DeFi Lender Inverse Finance Exploited for $15.6M

It is the third multimillion-dollar crypto attack to make headlines in recent days.

Apr 2, 2022 at 6:24 p.m. UTC
Updated Apr 4, 2022 at 7:26 p.m. UTC

Sam is a reporter at CoinDesk focused on decentralized technology, DeFi and DAOs. He owns ETH, BTC and MATIC.

Ethereum-based lending protocol Inverse Finance (INV) said Saturday it suffered an exploit, with an attacker netting $15.6 million worth of stolen cryptocurrency.

According to Inverse, the attacker targeted its Anchor money market – artificially manipulating token prices to borrow loans against extremely low collateral.

This is the third multimillion-dollar hack of a decentralized finance (DeFi) protocol to make headlines this week, and it underscores the increasingly sophisticated techniques being levied by attackers. On Tuesday the gaming-focused Ronin Network announced a loss of more than $625 million in crypto. Two days later, lending protocol Ola Finance said it was exploited for $3.6 million.

According to blockchain security firm PeckShield, the Inverse attacker took advantage of a vulnerability in a Keep3r price oracle Inverse uses to track token prices. The attacker tricked the oracle into thinking that the price of Inverse’s INV token was extraordinarily high, and then took out multimillion-dollar loans on Anchor using the inflated INV as collateral.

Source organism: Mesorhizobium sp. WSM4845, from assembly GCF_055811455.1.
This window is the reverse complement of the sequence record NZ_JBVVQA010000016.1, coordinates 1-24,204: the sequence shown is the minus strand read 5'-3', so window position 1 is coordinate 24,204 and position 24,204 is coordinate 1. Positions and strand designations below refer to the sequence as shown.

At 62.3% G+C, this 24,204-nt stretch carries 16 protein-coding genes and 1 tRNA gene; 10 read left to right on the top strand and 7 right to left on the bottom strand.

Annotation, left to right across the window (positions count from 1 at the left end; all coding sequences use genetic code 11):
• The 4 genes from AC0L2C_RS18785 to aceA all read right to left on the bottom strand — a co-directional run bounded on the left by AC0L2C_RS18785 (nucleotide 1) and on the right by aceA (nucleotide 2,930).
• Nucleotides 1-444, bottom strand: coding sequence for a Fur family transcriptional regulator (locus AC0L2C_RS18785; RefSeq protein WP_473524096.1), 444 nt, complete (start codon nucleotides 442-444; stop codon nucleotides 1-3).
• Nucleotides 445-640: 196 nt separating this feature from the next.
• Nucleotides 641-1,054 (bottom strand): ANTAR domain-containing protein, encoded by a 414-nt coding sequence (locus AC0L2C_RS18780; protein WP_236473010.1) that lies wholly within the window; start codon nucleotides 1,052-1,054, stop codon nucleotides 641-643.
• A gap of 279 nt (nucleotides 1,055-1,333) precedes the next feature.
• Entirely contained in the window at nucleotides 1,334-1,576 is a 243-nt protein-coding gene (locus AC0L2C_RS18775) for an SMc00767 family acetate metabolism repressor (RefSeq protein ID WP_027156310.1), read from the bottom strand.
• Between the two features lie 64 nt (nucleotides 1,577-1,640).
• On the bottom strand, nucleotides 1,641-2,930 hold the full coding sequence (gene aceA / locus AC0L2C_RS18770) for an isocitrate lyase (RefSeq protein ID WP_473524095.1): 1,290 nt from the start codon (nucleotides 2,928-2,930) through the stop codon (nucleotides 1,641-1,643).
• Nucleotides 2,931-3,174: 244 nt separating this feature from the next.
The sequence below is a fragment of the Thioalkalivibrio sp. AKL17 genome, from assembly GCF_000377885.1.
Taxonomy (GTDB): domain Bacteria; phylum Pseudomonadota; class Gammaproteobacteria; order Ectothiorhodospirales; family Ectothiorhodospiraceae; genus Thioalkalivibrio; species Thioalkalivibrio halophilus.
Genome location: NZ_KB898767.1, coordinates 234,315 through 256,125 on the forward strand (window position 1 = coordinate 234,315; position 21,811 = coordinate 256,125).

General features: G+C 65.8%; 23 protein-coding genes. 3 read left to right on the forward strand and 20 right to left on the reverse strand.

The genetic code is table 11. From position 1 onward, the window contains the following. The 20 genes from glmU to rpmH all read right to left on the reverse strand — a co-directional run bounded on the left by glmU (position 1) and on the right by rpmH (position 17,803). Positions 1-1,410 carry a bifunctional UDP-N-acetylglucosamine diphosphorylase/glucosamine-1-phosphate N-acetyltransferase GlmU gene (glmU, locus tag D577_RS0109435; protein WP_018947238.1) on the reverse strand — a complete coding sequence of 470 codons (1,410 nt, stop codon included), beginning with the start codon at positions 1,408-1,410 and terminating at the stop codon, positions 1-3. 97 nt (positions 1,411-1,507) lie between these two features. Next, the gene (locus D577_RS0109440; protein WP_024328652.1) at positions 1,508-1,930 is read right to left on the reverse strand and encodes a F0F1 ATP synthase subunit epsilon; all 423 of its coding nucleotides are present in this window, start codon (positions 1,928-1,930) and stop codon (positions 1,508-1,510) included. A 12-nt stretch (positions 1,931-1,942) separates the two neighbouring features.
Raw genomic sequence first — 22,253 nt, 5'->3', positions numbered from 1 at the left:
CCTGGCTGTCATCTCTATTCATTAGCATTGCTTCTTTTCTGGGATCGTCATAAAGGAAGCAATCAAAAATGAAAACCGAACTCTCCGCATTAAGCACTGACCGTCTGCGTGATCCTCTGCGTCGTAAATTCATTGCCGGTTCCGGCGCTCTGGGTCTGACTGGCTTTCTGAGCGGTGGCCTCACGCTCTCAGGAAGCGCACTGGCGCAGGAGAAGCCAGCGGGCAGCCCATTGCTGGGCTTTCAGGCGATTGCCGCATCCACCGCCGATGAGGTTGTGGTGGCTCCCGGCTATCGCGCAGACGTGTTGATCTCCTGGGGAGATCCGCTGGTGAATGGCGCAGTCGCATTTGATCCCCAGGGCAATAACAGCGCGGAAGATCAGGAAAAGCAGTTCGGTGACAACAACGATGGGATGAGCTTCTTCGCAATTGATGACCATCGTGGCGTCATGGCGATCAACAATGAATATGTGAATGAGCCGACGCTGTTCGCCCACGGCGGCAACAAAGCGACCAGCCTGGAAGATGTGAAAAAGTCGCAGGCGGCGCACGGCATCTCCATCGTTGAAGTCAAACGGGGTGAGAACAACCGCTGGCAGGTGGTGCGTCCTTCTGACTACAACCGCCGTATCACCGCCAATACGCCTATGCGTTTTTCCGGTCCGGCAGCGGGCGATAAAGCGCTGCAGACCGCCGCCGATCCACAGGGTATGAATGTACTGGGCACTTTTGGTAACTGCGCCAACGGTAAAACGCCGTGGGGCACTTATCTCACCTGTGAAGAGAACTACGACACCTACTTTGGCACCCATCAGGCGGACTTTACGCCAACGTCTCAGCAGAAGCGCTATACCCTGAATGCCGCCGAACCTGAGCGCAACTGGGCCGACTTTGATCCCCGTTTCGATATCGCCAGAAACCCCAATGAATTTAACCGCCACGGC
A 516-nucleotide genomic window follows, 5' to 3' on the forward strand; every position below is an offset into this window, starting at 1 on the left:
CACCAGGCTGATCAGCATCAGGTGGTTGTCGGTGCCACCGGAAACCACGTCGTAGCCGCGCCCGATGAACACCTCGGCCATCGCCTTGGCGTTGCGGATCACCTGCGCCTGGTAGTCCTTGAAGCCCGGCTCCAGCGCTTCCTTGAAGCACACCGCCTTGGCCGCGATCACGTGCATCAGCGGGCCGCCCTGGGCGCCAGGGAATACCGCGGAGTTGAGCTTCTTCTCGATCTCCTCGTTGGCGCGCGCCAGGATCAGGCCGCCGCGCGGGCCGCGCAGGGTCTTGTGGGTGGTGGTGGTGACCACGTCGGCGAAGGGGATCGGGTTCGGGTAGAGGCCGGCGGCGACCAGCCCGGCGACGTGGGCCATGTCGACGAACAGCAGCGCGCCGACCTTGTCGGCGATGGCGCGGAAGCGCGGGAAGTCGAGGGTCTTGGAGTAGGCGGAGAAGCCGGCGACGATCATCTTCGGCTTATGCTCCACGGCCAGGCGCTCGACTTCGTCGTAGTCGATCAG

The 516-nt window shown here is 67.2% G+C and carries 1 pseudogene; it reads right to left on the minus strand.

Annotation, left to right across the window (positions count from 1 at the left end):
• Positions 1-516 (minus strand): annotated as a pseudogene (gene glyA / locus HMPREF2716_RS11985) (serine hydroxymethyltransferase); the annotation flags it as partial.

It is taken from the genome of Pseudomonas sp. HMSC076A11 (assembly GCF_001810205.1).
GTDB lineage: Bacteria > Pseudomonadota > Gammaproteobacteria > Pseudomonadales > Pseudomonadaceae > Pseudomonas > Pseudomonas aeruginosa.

The attack was notably well-financed; in order to pull it off, the attacker first withdrew 901 ETH (about $3 million) from Tornado Cash, which is used to disburse crypto without leaving a clear trail. The attacker then injected the mystery funds into several trading pairs on the decentralized exchange SushiSwap – inflating the price of INV in the eyes of the Keep3r price oracle.

With the price of INV sufficiently high, the attacker then took out INV-backed loans on Anchor before arbitrageurs brought the price of INV back down to normal levels.

A representative from PeckShield noted to CoinDesk that the attack was high-risk because the $3 million worth of crypto used to trick the price oracle would have been completely lost if the price of INV fell back to normal levels before the attacker took out the loans.

Altogether, the attacker managed to run away with 1,588 ETH, 94 WBTC, 39 YFI and 3,999,669 DOLA. The attacker has cycled most of the funds back through Tornado Cash – meaning it’s difficult to know where the funds will end up – but 73.5 ETH (about $250,000) remains in the attacker’s original Ethereum wallet.

Inverse said in its announcement it has temporarily paused all borrowing on Anchor, and a representative for the protocol told CoinDesk it is working with Chainlink to build a new INV oracle.

Inverse also announced it plans to make a proposal to its decentralized autonomous organization (DAO) to “ensure all wallets impacted by the price manipulation are repaid 100%,” though without providing further details.

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Sam is a reporter at CoinDesk focused on decentralized technology, DeFi and DAOs. He owns ETH, BTC and MATIC.

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Sam is a reporter at CoinDesk focused on decentralized technology, DeFi and DAOs. He owns ETH, BTC and MATIC.

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